Dear Dave

F_R_tvnz_logo.pngReader, you don’t know how lucky you are. Not only do you have a local paper but also your local paper is locally owned.

That used to be the norm. Now almost all our newspapers, even small local ones, are foreign owned. Australian corporates, Fairfax and APN News & Media, own all the big city dailies except the Otago Daily Times. The Germans bought the magazines including the Listener and the Women’s Weekly off the Australians. Both national commercial radio networks are owned by Australians and Americans and one of the three main television channels (TV3) is currently owned by a Californian investment bank, Oaktree Capital, which for all we know could be a money laundering outfit for The Sopranos.

It’s not so much a problem that the owners of our main sources of news are foreigners. It is their absence from our shores that is the main cause of the decline in the quality of our news and information. Local owners are accountable to their communities. They walk the same streets as their readers. Their reputations and social status depend on being responsive to local demand and maintaining standards of accuracy, relevance and good taste.

Foreign owners rely on their management, often their own countrymen, whose take-home pay and career advancement depend on ruthlessly cutting costs and boosting revenue. Quality takes a back seat to the profit on which their bonuses are based.

Although TVNZ is not foreign-owned it might as well be. When John Key’s National-led government scrapped the charter it effectively handed the broadcaster over to its managers in what amounted to a management buyout without the buyout.

Both TVNZ and Radio New Zealand — “Radio” now stands for the letter “R” in RNZ — are owned by the Crown. That’s the government which changes every few years like traffic lights, from red to blue. For the two broadcasters, the difference is in degrees of neglect — generally benign under Labour but more malign under National which in 2011 quietly dropped all references to “public broadcasting” from its election manifesto.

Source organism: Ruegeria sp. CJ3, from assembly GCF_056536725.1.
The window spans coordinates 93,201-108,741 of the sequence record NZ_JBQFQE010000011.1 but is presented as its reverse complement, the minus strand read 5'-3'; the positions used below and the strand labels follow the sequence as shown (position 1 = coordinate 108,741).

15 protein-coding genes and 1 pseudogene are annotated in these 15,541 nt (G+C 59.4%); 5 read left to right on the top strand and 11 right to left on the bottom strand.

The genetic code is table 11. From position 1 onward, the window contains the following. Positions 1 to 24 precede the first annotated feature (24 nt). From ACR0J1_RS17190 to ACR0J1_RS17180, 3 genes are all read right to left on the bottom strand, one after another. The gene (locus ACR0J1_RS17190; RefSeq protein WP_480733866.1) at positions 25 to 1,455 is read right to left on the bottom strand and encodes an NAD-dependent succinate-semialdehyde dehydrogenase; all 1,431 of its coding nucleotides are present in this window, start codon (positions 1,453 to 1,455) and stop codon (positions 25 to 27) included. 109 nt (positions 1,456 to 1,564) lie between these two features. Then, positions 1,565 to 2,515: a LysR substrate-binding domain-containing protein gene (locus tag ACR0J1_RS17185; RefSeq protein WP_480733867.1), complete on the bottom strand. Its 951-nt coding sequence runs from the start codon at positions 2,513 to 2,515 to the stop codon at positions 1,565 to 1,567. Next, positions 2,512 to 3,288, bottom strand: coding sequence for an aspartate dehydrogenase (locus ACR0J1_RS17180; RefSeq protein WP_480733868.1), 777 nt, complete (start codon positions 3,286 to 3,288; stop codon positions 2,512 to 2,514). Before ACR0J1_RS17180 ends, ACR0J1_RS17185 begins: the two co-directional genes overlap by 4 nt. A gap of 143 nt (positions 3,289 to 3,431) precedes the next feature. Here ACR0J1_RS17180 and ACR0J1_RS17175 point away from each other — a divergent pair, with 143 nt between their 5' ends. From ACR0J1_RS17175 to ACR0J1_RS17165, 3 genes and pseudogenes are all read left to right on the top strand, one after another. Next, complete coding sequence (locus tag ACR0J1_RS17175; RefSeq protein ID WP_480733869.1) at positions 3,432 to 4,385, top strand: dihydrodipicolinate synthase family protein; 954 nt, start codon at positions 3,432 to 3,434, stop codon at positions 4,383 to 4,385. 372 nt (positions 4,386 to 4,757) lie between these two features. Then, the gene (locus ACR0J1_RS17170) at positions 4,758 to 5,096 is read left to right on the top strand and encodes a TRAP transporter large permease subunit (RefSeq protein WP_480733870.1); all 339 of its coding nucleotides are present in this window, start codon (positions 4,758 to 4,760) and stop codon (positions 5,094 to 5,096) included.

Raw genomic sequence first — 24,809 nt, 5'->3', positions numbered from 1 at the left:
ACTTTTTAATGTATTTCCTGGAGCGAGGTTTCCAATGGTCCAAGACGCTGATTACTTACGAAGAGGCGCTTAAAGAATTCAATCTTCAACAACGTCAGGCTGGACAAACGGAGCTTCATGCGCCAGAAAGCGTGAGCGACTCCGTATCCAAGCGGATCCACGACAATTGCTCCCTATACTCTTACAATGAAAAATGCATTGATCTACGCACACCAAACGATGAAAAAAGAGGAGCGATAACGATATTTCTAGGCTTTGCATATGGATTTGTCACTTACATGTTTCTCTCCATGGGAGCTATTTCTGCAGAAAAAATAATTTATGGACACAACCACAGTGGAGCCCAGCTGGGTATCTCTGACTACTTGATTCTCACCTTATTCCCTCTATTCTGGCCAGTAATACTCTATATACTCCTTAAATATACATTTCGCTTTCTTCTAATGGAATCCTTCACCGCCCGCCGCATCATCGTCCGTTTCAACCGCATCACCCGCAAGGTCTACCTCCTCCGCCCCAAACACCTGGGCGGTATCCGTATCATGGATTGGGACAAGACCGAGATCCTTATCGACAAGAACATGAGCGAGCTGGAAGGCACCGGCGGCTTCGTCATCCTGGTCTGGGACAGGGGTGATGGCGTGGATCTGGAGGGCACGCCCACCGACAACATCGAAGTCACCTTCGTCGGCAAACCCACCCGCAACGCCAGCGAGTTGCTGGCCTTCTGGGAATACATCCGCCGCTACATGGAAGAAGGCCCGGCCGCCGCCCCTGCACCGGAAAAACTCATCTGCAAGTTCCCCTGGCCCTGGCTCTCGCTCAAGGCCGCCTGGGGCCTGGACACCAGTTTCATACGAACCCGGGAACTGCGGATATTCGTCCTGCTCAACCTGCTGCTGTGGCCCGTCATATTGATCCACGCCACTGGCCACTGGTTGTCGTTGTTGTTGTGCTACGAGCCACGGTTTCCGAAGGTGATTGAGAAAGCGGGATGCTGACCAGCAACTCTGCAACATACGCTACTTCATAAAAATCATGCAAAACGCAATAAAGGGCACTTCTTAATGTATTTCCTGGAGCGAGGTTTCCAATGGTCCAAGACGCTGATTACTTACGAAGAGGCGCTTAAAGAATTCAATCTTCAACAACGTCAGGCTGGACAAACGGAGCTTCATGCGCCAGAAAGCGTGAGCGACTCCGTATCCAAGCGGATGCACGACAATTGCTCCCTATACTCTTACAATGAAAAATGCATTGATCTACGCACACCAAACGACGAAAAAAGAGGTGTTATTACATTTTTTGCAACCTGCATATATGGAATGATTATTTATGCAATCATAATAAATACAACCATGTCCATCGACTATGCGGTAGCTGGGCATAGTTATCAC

The poet and historian, Robert Conquest, once wrote that the simplest way to explain the behaviour of any bureaucratic organisation is to assume that it is controlled by a cabal of its enemies. That was one of his three “laws of politics” and is certainly true of TVNZ and RNZ. The greatest threats to their editorial independence are historically from politicians and powerful corporations who also want to be their closest friends.

At TVNZ, where journalists have been replaced at the top by marketing executives, the 600,000-700,000 viewers on the family couch for TV One’s evening news bulletin are the indirect , derived from exposing national advertisers to a national audience. It’s a bad fit in a country that produces little news is as relevant to Auckland as it is to Invercargill. Hence the heavy reliance on murder, mayhem, medical misadventure, spectacle and sensation, celebrity worship, road prangs, sport and weather to fill an hour when the largest audience is in front of the box.

Local news? You’ll be lucky. In the 25 years since Roger Douglas and his market henchmen threw open television’s gates to the advertising industry and sold the ZB commercial radio network to Tony O’Reilly, the greatest loss has been the disappearance of the strong regional radio newsrooms and local television stations.

Public broadcasting’s main enemy has always been the advertising industry. In New Zealand, though, it has been joined by the companies that make local television programmes. Now following Shortland Street producer South Pacific Pictures into foreign ownership, the television production sector is in competition for the taxpayer funding — some $140 million a year — that might otherwise go to local television and radio broadcasting.

TVNZ’s chief executive, Kevin Kenrick, now on a million dollars a year, told a parliamentary select committee recently that the company had moved on from being an old-fashioned television broadcaster. The company now thought of itself as a video content player that was platform agnostic in the digital space.

The vacuum created in public television by TVNZ’s exit is to be filled by — wait for it — radio! At Radio New Zealand, where the chief executive’s annual salary has risen by 40% to $400,000 in the past ten years despite a funding freeze for seven of them, Paul Thompson is piloting his digital spaceship through the digital space by using the internet to broadcast radio with pictures.

From January you will be able to watch John Campbell do Checkpoint on your phone or tablet while driving home or cooking dinner. Wait a minute . . .

If radio had been invented after television, technology pundits would be raving about its portability, immediacy and convenience. Just switch it on and listen, no mucking around with three remotes. You don’t even have to look at it!

So why are they turning the radio into television? Because it suits public broadcasting’s enemies. To find out how and why, stay tuned for the next episode.

Yours sincerely, Tom Frewen